Considering the length of Frederick Whiteface's career, the existence of only one recording of his music seems downright shameful. Whiteface had to wait as long as any artist has had to for a chance to helm a recording. Mato Hota was finally done when he was 76 years old but fortunately was released immediately and crowned with awards shortly thereafter, when the artist was still around to enjoy some benefits. Whiteface may remind some listeners of Jim Pepper, since both were native Americans drawn to the saxophone and jazz music, successful at combining these influences from outside the reservation with their own traditions. Unfortunately, it is probably a policy of the recording industry only to let one song of this sort "through" to mass consumption. In the case of Whiteface, his roots were the traditional chants and drum beats of the Lakota Sioux, which he combined with swinging and modal jazz influences to create hopping tracks such as "Mastincala Wacipi (Rabbit Dance)." These sessions were created in a studio environment, with a great deal of the band backing sound built up from the keyboards of the talented Bob Shaw. The energetic performances give some inkling and can help the listener imagine the excitement of this artist's vintage combos such as the Swing Fantabulous.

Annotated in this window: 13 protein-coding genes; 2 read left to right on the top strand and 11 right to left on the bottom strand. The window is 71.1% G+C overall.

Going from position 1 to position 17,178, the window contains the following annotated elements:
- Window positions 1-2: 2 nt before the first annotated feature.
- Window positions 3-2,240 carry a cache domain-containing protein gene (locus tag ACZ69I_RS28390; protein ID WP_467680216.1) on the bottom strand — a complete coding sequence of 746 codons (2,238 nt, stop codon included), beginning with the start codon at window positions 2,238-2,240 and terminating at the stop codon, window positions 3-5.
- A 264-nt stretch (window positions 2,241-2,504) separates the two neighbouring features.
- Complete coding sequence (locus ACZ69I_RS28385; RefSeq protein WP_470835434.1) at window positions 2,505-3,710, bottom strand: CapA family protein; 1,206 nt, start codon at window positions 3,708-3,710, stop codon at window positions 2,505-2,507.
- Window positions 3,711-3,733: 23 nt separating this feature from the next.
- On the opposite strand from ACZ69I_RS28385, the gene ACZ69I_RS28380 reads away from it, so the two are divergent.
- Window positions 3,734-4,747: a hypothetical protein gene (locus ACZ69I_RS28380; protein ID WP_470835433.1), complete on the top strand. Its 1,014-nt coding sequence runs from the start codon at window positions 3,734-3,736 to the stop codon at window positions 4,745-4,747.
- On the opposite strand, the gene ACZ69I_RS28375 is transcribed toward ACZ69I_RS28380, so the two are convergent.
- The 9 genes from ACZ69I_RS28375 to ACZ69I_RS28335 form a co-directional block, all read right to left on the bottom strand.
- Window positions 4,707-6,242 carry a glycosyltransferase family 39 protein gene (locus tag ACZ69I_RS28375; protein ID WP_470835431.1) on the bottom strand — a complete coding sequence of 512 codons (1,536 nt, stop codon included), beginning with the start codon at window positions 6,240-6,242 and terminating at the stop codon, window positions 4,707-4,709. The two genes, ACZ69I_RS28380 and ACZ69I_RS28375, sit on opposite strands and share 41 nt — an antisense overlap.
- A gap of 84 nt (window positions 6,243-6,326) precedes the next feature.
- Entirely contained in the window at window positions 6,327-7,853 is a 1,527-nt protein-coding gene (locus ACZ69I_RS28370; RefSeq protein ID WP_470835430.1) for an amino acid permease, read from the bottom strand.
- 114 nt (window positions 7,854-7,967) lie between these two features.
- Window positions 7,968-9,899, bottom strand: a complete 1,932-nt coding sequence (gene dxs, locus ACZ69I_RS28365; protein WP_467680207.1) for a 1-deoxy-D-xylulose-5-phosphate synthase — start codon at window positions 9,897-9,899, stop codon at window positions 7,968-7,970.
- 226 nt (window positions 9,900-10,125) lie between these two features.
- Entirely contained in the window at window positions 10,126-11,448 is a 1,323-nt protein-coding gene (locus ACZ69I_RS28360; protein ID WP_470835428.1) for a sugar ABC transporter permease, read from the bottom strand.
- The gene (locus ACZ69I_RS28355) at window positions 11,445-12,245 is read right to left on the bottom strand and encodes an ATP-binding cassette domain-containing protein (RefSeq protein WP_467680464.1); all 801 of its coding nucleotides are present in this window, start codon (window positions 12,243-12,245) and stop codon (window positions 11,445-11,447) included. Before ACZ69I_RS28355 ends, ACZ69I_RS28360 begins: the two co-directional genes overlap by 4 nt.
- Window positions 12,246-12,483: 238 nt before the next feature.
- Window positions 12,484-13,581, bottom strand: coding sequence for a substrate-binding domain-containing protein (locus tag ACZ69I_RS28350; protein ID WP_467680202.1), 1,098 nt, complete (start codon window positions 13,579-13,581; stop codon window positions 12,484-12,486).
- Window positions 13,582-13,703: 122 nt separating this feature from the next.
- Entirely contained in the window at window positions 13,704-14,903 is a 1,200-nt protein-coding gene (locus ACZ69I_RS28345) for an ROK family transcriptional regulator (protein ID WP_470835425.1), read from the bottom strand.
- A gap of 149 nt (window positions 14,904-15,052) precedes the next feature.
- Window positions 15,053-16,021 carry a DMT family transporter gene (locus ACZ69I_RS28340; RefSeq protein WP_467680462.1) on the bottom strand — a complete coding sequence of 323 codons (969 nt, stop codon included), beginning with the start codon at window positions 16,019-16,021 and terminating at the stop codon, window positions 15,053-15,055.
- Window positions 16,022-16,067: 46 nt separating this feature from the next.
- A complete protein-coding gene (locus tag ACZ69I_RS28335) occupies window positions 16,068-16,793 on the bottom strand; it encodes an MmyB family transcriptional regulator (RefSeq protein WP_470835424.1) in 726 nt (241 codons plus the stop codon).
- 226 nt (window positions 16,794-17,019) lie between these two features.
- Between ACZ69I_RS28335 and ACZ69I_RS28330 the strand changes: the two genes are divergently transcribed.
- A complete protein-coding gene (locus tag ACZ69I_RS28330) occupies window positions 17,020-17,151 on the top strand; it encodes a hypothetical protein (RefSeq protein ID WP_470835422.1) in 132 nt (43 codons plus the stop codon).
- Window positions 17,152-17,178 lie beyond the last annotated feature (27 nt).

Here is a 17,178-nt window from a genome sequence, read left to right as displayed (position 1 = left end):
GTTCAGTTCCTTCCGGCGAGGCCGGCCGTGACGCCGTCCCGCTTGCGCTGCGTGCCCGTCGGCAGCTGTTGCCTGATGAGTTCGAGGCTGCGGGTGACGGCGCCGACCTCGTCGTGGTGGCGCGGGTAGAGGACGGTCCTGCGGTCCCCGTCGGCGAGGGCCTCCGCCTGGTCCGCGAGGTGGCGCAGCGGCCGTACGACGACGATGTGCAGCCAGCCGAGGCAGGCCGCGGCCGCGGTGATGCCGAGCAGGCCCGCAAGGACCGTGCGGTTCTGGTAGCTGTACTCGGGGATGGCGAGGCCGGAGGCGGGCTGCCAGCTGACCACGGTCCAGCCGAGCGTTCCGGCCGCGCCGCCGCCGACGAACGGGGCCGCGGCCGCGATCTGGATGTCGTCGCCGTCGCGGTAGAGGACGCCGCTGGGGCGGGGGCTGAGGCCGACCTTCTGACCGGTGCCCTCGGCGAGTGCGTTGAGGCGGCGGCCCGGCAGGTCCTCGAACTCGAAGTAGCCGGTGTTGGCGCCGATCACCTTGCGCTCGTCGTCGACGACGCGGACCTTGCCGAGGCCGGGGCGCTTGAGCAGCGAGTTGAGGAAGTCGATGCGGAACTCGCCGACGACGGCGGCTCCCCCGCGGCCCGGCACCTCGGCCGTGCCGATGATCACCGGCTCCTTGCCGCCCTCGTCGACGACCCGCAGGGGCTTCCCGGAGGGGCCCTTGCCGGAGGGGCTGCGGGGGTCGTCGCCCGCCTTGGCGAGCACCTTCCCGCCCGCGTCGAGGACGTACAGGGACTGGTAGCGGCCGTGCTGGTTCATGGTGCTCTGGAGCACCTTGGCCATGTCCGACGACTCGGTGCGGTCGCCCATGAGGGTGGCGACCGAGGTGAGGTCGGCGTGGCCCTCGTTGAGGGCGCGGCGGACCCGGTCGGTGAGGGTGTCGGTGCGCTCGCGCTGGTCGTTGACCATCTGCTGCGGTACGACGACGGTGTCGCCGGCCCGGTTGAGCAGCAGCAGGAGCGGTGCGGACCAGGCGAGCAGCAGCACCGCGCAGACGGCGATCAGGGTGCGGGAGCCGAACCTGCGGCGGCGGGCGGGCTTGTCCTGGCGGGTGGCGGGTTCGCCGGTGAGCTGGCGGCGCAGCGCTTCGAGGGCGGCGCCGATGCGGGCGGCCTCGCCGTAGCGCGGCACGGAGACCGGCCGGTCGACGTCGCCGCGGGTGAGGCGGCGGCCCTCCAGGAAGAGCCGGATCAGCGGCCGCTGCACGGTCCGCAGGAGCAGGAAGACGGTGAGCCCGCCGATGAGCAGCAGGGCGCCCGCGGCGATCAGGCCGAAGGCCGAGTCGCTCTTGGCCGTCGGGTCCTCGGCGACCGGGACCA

AllMusic Review by Eugene Chadbourne